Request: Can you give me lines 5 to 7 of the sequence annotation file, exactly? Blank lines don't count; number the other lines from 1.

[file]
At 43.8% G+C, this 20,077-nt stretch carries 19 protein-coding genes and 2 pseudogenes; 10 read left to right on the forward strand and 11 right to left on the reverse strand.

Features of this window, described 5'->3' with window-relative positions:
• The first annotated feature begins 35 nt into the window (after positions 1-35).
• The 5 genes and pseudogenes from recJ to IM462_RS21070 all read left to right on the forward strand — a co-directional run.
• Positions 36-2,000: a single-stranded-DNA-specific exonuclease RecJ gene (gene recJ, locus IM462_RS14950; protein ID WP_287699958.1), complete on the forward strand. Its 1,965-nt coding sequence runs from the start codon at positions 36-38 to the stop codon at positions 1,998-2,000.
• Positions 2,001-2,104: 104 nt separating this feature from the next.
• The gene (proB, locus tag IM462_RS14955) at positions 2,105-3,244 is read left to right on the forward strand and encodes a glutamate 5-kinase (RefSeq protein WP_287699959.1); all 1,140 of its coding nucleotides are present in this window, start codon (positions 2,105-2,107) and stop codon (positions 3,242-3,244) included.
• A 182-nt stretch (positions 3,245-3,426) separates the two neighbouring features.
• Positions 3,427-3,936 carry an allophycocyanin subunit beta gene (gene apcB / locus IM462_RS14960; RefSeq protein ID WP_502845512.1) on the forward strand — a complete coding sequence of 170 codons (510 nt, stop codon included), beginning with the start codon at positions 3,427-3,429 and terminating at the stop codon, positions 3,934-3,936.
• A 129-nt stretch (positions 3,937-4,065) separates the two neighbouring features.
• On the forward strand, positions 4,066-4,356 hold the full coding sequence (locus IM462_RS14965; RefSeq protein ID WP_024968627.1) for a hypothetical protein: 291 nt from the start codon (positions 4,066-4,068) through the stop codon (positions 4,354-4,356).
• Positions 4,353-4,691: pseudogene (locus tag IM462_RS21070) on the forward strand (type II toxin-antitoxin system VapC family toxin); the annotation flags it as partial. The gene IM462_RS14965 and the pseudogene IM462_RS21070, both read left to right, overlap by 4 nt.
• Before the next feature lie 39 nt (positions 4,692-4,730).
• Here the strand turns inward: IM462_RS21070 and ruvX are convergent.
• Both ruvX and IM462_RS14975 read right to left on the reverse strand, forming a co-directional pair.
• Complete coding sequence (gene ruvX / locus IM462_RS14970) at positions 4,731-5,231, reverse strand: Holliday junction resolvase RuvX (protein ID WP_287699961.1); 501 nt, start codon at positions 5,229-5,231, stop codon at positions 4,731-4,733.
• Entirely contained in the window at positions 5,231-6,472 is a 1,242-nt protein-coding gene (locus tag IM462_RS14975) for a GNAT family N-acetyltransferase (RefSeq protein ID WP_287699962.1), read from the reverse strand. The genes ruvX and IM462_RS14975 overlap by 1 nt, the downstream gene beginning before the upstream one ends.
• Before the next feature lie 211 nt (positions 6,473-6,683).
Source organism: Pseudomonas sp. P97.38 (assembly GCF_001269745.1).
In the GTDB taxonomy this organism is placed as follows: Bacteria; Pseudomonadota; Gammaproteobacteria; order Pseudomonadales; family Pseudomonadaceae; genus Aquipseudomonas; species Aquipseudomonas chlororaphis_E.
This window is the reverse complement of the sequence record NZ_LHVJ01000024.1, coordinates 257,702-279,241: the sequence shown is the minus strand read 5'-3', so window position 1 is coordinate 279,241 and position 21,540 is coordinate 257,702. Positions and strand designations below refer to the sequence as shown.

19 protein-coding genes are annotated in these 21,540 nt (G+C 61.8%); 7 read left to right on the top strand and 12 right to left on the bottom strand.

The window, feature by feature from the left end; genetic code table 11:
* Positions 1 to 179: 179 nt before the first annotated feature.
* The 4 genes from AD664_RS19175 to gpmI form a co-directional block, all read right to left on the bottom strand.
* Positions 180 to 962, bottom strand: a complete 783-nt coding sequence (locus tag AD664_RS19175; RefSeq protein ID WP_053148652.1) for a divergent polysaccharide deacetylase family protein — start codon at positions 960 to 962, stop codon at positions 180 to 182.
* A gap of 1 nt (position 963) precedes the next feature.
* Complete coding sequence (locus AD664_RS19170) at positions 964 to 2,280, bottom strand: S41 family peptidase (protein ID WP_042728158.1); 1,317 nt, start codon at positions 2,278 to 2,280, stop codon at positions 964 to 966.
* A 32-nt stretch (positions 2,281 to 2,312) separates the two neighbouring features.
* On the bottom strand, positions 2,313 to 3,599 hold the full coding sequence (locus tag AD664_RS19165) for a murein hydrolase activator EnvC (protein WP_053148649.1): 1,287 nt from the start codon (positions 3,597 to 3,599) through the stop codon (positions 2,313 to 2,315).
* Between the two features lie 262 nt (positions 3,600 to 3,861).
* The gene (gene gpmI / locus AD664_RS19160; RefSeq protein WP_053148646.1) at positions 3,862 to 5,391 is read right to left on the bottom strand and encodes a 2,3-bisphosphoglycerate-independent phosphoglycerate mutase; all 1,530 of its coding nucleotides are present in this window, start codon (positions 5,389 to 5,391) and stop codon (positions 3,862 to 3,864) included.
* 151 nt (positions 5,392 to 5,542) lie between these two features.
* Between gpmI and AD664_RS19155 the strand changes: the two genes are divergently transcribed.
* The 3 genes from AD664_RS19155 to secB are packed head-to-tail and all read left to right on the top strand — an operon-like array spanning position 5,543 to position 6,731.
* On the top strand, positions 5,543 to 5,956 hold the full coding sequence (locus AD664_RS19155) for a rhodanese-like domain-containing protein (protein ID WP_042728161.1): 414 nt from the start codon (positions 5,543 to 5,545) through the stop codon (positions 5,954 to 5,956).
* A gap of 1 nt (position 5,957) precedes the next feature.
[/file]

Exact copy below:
• Positions 36-2,000: a single-stranded-DNA-specific exonuclease RecJ gene (gene recJ, locus IM462_RS14950; protein ID WP_287699958.1), complete on the forward strand. Its 1,965-nt coding sequence runs from the start codon at positions 36-38 to the stop codon at positions 1,998-2,000.
• Positions 2,001-2,104: 104 nt separating this feature from the next.
• The gene (proB, locus tag IM462_RS14955) at positions 2,105-3,244 is read left to right on the forward strand and encodes a glutamate 5-kinase (RefSeq protein WP_287699959.1); all 1,140 of its coding nucleotides are present in this window, start codon (positions 2,105-2,107) and stop codon (positions 3,242-3,244) included.